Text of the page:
For micropatterned templates with channel diameters d< R c/2, the features may function as microsumps, at which the propagating crystallization front leaves behind the excessive water. The total sump capacity grows asR 2 in the q2D geometry or asR 3 in the 3D geometry, and the interfacial layer can then maintain an optimum water concentration. The microsump action would result in the increase of the pore diameters in the forming crystal compared with the original ACC film, as is indeed observed in our experiments (Fig. 2C). We therefore suggest that the crystallization process occurs by mass transport between the amorphous and crystalline phases, rather than by solid-state transformation. For the fabrication of crystals of better quality, the decrease in the channel diameters would be beneficial because the inclusion of water and associated stresses may result when the crystallization front travels longer distances to reach the discharge site (Fig. 4, B to E). Ideally, this controlled amorphous-to-crystalline transition would proceed isotropically, until the spontaneous crystallization of the remaining, metastable amorphous film takes place (Fig. 3E). In practice, pinning of the crystallization front at impurities (30) in the amorphous film occurs and thus affects the size and the shape of the growing macrocrystal.

It is noteworthy that the channel diameters d < 10 μm in our synthetic, micropatterned single calcite crystals are comparable with the mesh sizes observed in biologically formed single calcite crystals (Fig. 1) (3–8). This observation, coupled with the absence of large, nonporous biogenic crystals (3), raises an interesting possibility that the mechanistic implications proposed in this study are directly relevant to the formation of analogous structures in the biological world. When single crystals are the biomaterial of choice and their formation occurs through an amorphous phase, the development of large, solid structures is unlikely because of mechanical stresses caused by the release of water and macromolecules. A 3D array of self-assembling biological macromolecules and/or cells serving as structural templates will provide sites for stress relaxation and impurity discharge, thus giving rise to the formation of a large microporous single crystal.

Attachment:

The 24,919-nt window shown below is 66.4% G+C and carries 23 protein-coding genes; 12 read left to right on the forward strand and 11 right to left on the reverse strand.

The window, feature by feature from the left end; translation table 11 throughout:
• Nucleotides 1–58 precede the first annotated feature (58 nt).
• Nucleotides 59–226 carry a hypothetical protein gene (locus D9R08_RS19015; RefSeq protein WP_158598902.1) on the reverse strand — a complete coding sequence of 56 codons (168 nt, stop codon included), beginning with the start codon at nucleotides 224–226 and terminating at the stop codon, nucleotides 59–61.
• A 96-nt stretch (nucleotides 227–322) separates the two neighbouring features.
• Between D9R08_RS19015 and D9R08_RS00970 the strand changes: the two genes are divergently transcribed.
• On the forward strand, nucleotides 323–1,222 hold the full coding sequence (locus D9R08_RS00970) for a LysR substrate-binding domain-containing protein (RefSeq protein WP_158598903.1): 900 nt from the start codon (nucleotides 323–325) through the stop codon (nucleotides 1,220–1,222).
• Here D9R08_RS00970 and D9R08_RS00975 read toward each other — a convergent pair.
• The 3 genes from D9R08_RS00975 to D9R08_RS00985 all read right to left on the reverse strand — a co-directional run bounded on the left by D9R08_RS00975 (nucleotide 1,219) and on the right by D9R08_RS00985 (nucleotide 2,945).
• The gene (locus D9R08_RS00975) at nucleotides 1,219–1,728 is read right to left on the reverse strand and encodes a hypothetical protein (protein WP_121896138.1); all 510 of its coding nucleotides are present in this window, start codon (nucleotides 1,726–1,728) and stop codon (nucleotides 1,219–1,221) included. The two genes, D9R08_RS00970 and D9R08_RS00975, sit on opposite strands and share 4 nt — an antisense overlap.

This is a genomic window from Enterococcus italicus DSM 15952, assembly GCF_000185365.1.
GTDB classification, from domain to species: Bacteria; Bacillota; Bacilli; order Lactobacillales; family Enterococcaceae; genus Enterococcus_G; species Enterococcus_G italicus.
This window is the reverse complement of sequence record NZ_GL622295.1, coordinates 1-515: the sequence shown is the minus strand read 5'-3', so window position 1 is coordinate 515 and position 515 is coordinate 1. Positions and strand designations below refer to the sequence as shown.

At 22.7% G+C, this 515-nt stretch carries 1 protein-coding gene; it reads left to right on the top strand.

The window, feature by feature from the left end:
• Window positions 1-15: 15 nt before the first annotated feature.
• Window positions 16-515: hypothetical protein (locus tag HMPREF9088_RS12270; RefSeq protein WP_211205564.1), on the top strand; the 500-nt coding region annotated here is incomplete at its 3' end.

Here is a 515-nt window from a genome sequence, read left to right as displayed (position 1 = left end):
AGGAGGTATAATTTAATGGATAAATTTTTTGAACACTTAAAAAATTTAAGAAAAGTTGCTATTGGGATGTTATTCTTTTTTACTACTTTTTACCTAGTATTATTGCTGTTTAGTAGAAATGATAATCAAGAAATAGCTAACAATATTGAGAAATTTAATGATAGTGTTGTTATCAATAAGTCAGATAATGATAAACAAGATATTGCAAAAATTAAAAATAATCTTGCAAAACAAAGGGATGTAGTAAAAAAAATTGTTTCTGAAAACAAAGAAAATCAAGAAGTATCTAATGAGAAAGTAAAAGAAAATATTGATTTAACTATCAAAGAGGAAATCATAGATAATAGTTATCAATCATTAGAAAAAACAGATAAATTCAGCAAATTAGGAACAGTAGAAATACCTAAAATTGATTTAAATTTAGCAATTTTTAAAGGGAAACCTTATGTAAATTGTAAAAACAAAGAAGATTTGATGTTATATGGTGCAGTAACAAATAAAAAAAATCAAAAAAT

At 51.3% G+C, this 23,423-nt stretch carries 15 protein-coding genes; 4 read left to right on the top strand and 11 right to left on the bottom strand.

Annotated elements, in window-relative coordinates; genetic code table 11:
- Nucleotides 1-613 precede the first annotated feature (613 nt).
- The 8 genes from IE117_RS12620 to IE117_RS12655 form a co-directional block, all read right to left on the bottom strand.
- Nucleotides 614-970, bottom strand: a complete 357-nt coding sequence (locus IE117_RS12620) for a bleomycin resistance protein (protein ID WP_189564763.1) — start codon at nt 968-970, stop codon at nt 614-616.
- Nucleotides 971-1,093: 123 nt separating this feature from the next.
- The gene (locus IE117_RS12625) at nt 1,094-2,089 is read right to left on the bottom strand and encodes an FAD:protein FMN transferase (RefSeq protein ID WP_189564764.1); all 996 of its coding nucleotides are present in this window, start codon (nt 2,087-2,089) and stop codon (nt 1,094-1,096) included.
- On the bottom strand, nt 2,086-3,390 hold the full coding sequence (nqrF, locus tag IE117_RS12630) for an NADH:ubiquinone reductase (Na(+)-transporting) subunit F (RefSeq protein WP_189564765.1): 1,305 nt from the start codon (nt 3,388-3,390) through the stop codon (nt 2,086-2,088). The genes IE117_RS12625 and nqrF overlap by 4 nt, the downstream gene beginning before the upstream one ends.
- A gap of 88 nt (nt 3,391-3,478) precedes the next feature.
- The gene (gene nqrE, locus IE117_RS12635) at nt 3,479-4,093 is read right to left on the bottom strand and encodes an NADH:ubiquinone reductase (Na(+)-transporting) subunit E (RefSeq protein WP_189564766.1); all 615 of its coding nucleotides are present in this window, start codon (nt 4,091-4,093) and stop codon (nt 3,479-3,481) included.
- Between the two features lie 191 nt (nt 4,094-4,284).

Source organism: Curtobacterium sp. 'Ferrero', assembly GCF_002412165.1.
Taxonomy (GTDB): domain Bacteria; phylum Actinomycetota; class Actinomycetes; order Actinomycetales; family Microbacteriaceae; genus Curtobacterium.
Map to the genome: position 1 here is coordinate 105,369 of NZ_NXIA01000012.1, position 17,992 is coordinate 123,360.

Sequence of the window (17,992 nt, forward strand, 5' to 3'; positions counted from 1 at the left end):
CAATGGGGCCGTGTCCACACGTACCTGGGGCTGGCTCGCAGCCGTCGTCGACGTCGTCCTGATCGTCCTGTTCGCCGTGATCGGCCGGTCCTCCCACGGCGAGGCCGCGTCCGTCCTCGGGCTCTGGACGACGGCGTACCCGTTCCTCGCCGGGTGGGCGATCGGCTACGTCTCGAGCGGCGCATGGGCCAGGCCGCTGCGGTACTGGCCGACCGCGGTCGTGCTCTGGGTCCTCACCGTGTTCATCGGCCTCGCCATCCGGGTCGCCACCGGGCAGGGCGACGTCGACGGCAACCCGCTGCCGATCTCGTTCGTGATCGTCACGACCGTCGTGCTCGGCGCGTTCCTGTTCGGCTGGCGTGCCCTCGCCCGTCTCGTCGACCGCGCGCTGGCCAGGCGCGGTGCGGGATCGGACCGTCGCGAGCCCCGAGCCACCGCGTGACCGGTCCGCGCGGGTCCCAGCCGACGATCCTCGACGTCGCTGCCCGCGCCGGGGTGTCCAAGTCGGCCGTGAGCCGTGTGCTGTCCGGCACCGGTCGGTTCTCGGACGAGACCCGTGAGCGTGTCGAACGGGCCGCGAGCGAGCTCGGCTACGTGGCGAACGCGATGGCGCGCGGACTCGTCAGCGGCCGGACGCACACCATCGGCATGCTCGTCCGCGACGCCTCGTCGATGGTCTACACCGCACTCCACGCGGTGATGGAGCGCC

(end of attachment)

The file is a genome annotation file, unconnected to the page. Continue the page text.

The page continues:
In conclusion, we report here an example of direct, bottom-up synthesis of single calcite crystals with controlled orientation and microstructure. Our results suggest a general strategy for the design of micro- and nanopatterned crystalline materials: utilization of amorphous-to-crystalline transitions using specially designed structural templates with integrated nucleation sites. In our approach, the chosen micropatterned substrate not only determines the microstructure, but also is involved in the release of stresses and impurities during the formation of the final crystal. The possible applications of q2D or 3D templates may include the direct growth of defect-free micropatterned crystals, the relaxation of stresses encountered during amorphous-to-crystalline transitions in existing materials, and controlled solvent release during polycondensation reactions (1, 2, 32). Such concept transfer could perfect our ability to make nanostructured materials for a wide variety of applications and shed light on fundamental mechanisms that regulate nano- and microscale phenomena in biomineralization.